Last Updated on May 6, 2015, by eNotes Editorial. Word Count: 937
The Grandmothers is the kind of novel that is usually damned with faint praise as a minor classic. Wescott’s novel, however, is more than a curiosity. This lyrical mixture of memory and desire gives meaning and resonance to a time, a place, and a sensibility, all the while remaining aware of the highest standards of novelistic craft.
Most of the U.S. literature that is usually called regionalist was written in the latter half of the nineteenth century. Authors wrote primarily in a realist, local-color mode. By the time Wescott came of age as a writer, regionalism was in disrepute in U.S. literary circles; indeed, the most renowned U.S. writers, such as F. Scott Fitzgerald and Ernest Hemingway, wrote substantially of life abroad. Writers who wrote about the United States, such as Sinclair Lewis, were uniformly perceived as satirical and negative. The rise of literary modernism and of a more artistically self-conscious approach to fiction made regionalist realism seem behind the times. Wescott’s achievement in The Grandmothers is to have pioneered a form of modernist regionalism that recounts the history of a particular part of the land while keeping the psychological and literary complexity of ambitious art.
In The Grandmothers, there is a conflict between the young, sensitive artist, represented by Alwyn in Wescott’s novel, and the ingrown and provincial atmosphere that has produced him. Wescott uses a mixture of narrative modes, combining third-person point-of-view narration, stream of consciousness, and documents—such as the 1911 memoir of Grandfather Tower—to make up a rich fictional tableau. In Wescott’s works, however, unlike those of many other writers of his time, what predominates is not the urge to break free and find a new, more liberated life (as Alwyn does when he goes to Europe) but rather the sweet regret about what has been left behind. Alwyn feels superior to his parents, grandparents, and other relatives because he has a fuller perspective on life than they do; but their experience is what his acquired perspective permits him to interpret.
As an adult in Europe, Alwyn finds that he cannot leave the United States (meaning, for him, Wisconsin) behind. Taunted by an Austrian that the United States has no sense of sin and therefore no history, Alwyn responds by immersing himself in his family history, which he had an opportunity to observe and learn about as a youth. The Tower family represents the U.S. past and the creativity of the American spirit. Particularly in remembering the religiosity of his mother, Marianne, Alwyn exalts ordinary U.S. piety even as he perceives what, for him, are its limitations. His mother’s faith is a distinctly American kind of religiosity, because of its social concern and combination of emotional passion with a public identity in the church and in the community. As much as Alwyn believes his family represents the American soul, the United States has not rewarded them in kind. The Towers seem to perceive themselves as losers and failures, their dreaminess always at odds with the more materially oriented people among whom they live. When Evan Tower deserts the U.S. Army during the Spanish-American War (of which Wescott provides the best evocation in extant American fiction), goes to London to marry Suzanne Orfeo, and returns to the United States to forge a new identity as John Craig, he is acting out in literal terms the sense of being at odds with the rest of the country that is felt by all the Towers.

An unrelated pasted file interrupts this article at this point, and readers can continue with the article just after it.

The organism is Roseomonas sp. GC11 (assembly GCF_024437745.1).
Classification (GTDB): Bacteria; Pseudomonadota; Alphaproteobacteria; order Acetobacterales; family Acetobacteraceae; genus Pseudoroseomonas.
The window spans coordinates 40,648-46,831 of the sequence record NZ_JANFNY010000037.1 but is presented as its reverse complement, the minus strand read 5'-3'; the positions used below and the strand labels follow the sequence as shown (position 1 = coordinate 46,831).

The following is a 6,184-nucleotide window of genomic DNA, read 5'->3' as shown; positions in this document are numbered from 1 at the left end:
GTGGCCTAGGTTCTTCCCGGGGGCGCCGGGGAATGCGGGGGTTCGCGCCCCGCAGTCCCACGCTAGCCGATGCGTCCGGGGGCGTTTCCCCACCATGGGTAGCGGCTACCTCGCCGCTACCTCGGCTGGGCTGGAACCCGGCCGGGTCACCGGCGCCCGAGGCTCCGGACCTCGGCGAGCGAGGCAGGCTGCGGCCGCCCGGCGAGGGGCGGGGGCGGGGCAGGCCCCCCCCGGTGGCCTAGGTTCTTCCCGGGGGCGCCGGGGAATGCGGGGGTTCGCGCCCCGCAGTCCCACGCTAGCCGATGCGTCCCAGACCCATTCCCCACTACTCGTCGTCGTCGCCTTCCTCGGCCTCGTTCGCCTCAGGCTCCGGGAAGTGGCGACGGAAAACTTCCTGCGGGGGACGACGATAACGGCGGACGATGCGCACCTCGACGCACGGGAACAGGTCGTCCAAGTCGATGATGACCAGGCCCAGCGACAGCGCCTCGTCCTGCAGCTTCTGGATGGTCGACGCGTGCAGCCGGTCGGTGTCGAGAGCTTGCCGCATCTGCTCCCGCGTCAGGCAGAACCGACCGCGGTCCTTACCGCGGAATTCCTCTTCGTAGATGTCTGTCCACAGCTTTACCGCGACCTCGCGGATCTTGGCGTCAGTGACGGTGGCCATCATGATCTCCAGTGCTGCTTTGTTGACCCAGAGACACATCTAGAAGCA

Another demonstration of the Towers’ sense of uniqueness and vulnerability is in the marriage of Alwyn’s Uncle Jim, deemed the brightest and most talented of all the Towers. Jim marries into the bourgeois and complacent Fielding family and fritters his talents away in order to please them, becoming a run-of-the-mill local minister, lacking the genuine emotion of his sister-in-law Marianne’s piety. Jim was a talented singer and could have pursued his talent in that direction, but was forced to renounce this ambition and pursue a more conventional path. Alwyn’s decision to become a writer and leave Wisconsin can be seen as a fulfillment of Jim’s thwarted desires.
Despite Alwyn’s physical escape from Wisconsin, it still seems to psychologically captivate him. Alwyn brings tenderness and empathy to his observation of his family’s past, making sensitive observations about the lives of older people. There also might be something slightly pathological about Alwyn’s obsession with his family’s past, at the cost of fashioning the independent identity he externally achieves. The surname Tower may symbolize, in Alwyn’s case, the self-conscious artist: witness the towers always used as symbols for poetic isolation in French symbolist poetry. In the context of the entire family, the surname may well symbolize their enclosure and isolation from the rest of U.S. society. Alwyn plunges into his family’s past to avoid this isolation, but sometimes his feelings for his family tell us as much about himself as about others. His grandparents had a loveless marriage, due to Serena Tower’s early death and Uncle Leander’s escape westward, leaving Henry Tower and Rose Hamilton to marry each other. Alwyn’s great interest in these events may give readers clues about Alwyn’s own confusion about matters of love, including his possible homosexuality.
In the United States, where literature often celebrates the promise of the future, The Grandmothers is saturated with the bittersweet memories of the past. This may make it minor in the eyes of some critics, but it does not diminish the novel’s emotional power and resonance.
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